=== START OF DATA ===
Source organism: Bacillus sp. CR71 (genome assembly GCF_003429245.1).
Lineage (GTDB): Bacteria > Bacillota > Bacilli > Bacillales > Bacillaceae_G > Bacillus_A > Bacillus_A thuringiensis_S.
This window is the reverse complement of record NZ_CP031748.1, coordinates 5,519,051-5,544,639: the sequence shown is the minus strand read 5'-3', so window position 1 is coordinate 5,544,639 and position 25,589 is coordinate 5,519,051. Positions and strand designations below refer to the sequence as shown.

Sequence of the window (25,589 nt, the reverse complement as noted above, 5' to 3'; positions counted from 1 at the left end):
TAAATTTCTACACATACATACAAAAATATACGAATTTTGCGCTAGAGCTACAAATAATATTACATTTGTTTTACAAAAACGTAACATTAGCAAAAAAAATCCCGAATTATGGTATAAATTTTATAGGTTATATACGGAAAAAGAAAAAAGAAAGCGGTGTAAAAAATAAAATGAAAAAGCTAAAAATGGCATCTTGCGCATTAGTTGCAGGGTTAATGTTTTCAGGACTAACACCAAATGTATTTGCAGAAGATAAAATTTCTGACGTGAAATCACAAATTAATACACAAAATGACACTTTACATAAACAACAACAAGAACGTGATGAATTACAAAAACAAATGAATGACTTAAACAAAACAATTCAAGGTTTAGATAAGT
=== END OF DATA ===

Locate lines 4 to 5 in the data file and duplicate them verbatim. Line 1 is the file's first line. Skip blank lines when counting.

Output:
Sequence of the window (25,589 nt, the reverse complement as noted above, 5' to 3'; positions counted from 1 at the left end):
TAAATTTCTACACATACATACAAAAATATACGAATTTTGCGCTAGAGCTACAAATAATATTACATTTGTTTTACAAAAACGTAACATTAGCAAAAAAAATCCCGAATTATGGTATAAATTTTATAGGTTATATACGGAAAAAGAAAAAAGAAAGCGGTGTAAAAAATAAAATGAAAAAGCTAAAAATGGCATCTTGCGCATTAGTTGCAGGGTTAATGTTTTCAGGACTAACACCAAATGTATTTGCAGAAGATAAAATTTCTGACGTGAAATCACAAATTAATACACAAAATGACACTTTACATAAACAACAACAAGAACGTGATGAATTACAAAAACAAATGAATGACTTAAACAAAACAATTCAAGGTTTAGATAAGT